Imagine a world where all it took to power a car was sunshine and tap water. That isn't a pipe dream but, rather, the reality of emerging technology that someday could turn your house into a personal, zero-emission gas station.
It's called a residential hydrogen refueler, and only one currently exists. Tucked away on the Torrance campus of Honda R&D behind a security guard and a locked gate, the sleek system is designed to power Honda's limited-production FCX Clarity sedan and other hydrogen fuel-cell vehicles. The system uses solar panels — a 6-kilowatt array of thin-film cells, to be precise — to power a machine the size of a mini-refrigerator that sips in H2O and breaks it apart into hydrogen and oxygen gases. The hydrogen is then pumped directly into the car, which uses the gas to generate electricity for the car's electric motor. No fossil fuels, no pollution, no additional strain on the power grid — and all done at home.
Welcome to the future.
How far into the future? About five years, according to statements from automakers and a "memorandum of understanding" signed in September by manufacturers such as Daimler and fuel providers including Shell. Honda, General Motors, Toyota, Mercedes and other auto manufacturers have indicated they likely will begin selling hydrogen-powered production cars to consumers in 2015.
How quickly will the home hydrogen refueler follow, and how much it will cost? Honda won't say. But it's a promising technology that advances the trend toward consumers detaching from a fossil-fuel economy and becoming more self-sufficient. It's a future in which American homes are less reliant on a large-scale infrastructure — power grids, water districts and the like — and provide at least some of the solutions themselves via solar panels, gray-water systems, rainwater harvesting and home-based car-refueling technology.
Other hydrogen fuel-cell cars already exist. Made by GM, Toyota and Mercedes, they currently are available only for lease, as with the Clarity. Most of the lessees are in "station clusters," specific geographic areas that have hydrogen fueling stations. It's the scarcity of these hydrogen stations that's seen as one of the biggest barriers to mass adoption of fuel-cell cars.
By contrast, electric cars that can plug into a home power outlet are getting most of the attention these days with the imminent arrival of the Nissan Leaf and Chevy Volt. But the enthusiasm of hydrogen-car drivers, coupled with the promise of hydrogen stations at home, indicate these fuel-cell vehicles could also be a player.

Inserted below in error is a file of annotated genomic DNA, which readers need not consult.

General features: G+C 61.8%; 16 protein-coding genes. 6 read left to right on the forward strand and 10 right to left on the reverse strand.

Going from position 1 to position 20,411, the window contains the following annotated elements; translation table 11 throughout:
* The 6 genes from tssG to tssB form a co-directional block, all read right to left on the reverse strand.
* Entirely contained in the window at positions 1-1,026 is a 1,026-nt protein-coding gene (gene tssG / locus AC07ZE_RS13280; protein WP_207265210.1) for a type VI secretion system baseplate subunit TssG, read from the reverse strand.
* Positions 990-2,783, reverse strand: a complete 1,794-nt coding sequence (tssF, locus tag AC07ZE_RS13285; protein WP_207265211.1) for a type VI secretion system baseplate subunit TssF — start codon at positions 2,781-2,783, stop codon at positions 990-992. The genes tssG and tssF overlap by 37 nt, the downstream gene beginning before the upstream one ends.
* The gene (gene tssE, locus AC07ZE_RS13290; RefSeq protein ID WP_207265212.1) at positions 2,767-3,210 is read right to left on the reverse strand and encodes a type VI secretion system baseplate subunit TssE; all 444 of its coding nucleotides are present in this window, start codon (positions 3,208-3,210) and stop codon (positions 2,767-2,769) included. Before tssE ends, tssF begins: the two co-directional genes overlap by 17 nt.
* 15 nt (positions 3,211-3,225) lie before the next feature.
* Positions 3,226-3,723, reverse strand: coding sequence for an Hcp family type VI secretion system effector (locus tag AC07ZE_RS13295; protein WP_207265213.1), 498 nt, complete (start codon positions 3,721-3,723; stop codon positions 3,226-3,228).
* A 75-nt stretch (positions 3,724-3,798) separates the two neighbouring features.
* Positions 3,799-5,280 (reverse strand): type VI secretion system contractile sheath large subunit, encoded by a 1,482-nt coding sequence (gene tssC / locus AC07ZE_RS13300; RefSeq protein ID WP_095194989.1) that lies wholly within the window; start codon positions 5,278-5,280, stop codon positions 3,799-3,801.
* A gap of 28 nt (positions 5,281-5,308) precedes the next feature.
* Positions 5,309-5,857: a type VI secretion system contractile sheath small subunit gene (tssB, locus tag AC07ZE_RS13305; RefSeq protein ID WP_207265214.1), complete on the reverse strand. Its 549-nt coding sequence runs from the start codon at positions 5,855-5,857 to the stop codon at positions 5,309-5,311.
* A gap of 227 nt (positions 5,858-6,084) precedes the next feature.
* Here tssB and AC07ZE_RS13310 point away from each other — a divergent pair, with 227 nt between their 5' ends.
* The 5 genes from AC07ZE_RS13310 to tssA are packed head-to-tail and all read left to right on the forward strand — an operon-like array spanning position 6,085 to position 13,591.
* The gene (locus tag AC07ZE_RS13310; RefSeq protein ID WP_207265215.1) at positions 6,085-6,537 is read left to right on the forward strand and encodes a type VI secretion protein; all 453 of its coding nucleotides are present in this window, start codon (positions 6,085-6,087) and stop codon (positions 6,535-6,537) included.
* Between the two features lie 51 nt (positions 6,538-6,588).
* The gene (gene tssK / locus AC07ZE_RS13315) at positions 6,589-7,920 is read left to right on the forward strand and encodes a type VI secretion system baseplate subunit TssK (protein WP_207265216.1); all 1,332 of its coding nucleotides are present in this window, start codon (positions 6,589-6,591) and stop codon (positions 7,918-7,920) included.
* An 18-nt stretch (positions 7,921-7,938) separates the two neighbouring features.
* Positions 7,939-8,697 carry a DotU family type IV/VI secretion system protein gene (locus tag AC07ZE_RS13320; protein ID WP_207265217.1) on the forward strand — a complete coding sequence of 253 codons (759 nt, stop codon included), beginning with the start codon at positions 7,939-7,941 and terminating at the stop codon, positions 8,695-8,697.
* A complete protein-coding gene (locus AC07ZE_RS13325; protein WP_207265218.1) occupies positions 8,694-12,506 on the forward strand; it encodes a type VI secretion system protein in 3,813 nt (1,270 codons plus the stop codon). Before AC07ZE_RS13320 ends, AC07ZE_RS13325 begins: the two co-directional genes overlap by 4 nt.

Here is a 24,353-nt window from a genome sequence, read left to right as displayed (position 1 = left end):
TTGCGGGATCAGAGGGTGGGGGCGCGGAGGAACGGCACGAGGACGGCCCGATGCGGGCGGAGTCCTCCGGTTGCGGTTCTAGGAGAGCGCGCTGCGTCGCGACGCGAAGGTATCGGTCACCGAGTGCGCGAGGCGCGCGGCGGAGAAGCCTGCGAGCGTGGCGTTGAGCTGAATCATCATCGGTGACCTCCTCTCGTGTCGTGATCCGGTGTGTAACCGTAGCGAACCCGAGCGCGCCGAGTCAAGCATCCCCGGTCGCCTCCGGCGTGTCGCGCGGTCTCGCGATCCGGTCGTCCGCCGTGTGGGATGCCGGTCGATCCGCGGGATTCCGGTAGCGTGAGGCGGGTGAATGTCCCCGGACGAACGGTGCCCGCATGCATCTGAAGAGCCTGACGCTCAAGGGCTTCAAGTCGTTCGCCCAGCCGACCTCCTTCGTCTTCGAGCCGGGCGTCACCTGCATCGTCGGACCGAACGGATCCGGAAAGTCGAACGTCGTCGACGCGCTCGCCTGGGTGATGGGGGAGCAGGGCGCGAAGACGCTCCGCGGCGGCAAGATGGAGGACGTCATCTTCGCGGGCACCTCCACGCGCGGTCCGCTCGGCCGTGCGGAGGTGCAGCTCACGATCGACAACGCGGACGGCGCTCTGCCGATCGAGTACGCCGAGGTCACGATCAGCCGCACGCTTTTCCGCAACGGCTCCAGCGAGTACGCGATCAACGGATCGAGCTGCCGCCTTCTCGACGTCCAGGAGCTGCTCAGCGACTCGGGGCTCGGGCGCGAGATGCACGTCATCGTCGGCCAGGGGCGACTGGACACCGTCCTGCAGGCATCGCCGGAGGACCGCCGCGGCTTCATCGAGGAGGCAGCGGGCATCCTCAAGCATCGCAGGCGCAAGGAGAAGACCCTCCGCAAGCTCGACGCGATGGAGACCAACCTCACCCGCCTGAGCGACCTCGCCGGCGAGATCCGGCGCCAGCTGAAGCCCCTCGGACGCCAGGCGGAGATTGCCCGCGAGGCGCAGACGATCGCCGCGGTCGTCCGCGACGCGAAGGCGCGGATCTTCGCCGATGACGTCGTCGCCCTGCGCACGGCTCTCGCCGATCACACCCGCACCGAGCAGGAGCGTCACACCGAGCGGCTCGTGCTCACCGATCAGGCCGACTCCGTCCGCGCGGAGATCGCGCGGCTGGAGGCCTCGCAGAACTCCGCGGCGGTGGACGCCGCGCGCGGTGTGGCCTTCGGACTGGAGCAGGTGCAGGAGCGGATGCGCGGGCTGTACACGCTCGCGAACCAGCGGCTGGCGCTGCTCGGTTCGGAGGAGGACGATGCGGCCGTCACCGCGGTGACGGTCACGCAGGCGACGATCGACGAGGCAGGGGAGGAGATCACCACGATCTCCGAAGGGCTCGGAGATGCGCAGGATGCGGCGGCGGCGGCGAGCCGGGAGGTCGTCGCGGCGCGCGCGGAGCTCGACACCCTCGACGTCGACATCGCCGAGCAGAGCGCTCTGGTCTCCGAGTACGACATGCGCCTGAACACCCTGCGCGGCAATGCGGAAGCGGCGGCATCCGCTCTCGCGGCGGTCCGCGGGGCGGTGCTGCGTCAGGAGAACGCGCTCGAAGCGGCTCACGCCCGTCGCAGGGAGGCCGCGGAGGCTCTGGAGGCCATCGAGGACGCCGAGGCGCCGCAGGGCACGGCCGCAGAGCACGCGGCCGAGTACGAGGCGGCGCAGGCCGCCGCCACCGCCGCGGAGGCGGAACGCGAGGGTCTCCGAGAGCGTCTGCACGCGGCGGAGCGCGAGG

"They're going to have to break into my garage if they think they're getting this car back in three years," said Clarity driver Jack Cusick, 41. The assistant principal of Newport Harbor High School in Newport Beach was talking about the burgundy-colored Honda he's been leasing for the last 18 months and will need to return in January 2012.
Cusick is one of 20 participants in the Clarity program, which began in July 2008. Almost 80,000 people worldwide had applied.
"When you hear about field testing a car, you expect to drive something that isn't necessarily duct tape and cardboard, but you don't expect it to be a fancy car," said Cusick, who used to drive a Hyundai Accent. "This is a luxury automobile."
Equipped with seat warmers, satellite radio, dual climate controls and radar-activated brakes, among other features, the Clarity is luxurious. It's also outrageously expensive — most likely worth at least $1 million because of the high cost of developing the technology and low volume of cars in production. Honda won't reveal a price for an individual vehicle, but when these cars are finally available for sale, their cost will be comparable with luxury sedans.
Cusick's lease is steep: $600 a month. He still finds the price reasonable because it includes regular maintenance, comprehensive and collision insurance as well as the cost of hydrogen. Many of the state's weights and measures departments haven't yet determined what to charge for a gaseous fuel measured in pounds of pressure rather than gallons of liquid.
Sure, Cusick has heard quips about the Hindenburg and fielded inquiries about whether the car is likely to explode — jokes he counters with questions about the Exxon Valdez.
"It's not like their cars run on Pepsi or something," said Cusick, who lives in Irvine and refuels at the hydrogen station at UC Irvine. "I'm driving a car that spits out nothing but water."